Factors related to abdominal pain in gastroparesis: contrast to patients with predominant nausea and vomiting


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Abstract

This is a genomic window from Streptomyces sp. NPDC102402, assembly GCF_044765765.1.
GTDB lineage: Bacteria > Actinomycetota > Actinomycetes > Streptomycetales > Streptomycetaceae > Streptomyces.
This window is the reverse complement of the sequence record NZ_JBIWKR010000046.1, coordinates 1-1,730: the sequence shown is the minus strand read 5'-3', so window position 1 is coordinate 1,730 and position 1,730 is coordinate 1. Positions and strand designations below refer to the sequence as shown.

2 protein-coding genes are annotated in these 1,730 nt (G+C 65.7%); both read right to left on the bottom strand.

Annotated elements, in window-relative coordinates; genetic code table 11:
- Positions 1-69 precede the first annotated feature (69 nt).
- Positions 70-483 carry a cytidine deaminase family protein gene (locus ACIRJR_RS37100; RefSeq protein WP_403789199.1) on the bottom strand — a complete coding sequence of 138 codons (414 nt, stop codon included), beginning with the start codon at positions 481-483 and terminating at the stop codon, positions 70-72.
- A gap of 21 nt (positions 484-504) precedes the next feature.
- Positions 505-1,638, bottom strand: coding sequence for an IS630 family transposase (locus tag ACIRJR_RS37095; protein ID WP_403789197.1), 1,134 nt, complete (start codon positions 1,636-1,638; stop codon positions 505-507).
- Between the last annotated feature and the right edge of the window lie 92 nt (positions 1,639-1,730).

BackgroundFactors associated with abdominal pain in gastroparesis are incompletely evaluated and comparisons of pain vs other symptoms are limited. This study related pain to clinical factors in gastroparesis and contrasted pain/discomfort- with nausea/vomiting-predominant disease.MethodsClinical and scintigraphy data were compared in 393 patients from seven centers of the NIDDK Gastroparesis Clinical Research Consortium with moderate-severe (Patient Assessment of Upper Gastrointestinal Disorders Symptoms [PAGI-SYM] score ≥3) vs none-mild (PAGI-SYM < 3) upper abdominal pain and predominant pain/discomfort vs nausea/vomiting.Key ResultsUpper abdominal pain was moderate-severe in 261 (66%). Pain/discomfort was predominant in 81 (21%); nausea/vomiting was predominant in 172 (44%). Moderate-severe pain was more prevalent with idiopathic gastroparesis and with lack of infectious prodrome (P ≤ 0.05) and correlated with scores for nausea/vomiting, bloating, lower abdominal pain/discomfort, bowel disturbances, and opiate and antiemetic use (P < 0.05), but not gastric emptying or diabetic neuropathy or control. Gastroparesis severity, quality of life, and depression and anxiety were worse with moderate-severe pain (P ≤ 0.008). Factors associated with moderate-severe pain were similar in diabetic and idiopathic gastroparesis. Compared to predominant nausea/vomiting, predominant pain/discomfort was associated with impaired quality of life, greater opiate, and less antiemetic use (P < 0.01), but similar severity and gastric retention.Conclusions & InferencesModerate-severe abdominal pain is prevalent in gastroparesis, impairs quality of life, and is associated with idiopathic etiology, lack of infectious prodrome, and opiate use. Pain is predominant in one fifth of gastroparetics. Predominant pain has at least as great an impact on disease severity and quality of life as predominant nausea/vomiting.

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